This is really music that deserves always to be played and always to be heard. His music touches . . . absolutely all the aspects of our life and our character.
—pianist Denis Kozhukhin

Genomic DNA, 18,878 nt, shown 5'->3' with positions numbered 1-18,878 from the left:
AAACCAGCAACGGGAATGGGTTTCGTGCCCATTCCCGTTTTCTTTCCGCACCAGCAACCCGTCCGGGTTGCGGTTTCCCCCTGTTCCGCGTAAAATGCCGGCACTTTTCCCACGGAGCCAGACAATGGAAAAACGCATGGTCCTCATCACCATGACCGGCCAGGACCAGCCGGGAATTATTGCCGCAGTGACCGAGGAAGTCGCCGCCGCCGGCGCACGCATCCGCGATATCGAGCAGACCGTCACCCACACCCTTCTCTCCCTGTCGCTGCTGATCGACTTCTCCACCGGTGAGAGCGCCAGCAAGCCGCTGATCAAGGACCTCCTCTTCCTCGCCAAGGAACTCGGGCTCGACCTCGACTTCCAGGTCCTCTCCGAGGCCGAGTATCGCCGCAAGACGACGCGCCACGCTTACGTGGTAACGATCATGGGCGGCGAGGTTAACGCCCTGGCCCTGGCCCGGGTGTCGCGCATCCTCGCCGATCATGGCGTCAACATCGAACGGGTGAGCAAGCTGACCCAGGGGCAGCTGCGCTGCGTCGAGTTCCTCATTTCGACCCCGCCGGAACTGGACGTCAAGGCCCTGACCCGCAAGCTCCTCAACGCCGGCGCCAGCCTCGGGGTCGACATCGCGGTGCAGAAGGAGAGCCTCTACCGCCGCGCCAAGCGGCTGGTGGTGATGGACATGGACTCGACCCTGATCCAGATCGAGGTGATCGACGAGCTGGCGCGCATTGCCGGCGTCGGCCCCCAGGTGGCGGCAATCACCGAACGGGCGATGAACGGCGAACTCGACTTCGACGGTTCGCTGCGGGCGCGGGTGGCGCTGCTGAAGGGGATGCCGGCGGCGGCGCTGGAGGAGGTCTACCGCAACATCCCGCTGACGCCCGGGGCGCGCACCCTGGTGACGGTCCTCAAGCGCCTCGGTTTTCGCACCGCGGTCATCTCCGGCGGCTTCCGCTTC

I was introduced to Sergei Prokofiev’s music in college.* An acquaintance who played violin claimed there was no higher instrument—certainly the piano could not come close—and was about to demonstrate why. He stood poised over the phonograph, a recording of Prokofiev’s Violin Concertos in hand. He looked almost shame-faced (not his usual style), so I wondered what was up. “I know Prokofiev is considered a lightweight,” he said, “but I like him anyway.” Continue reading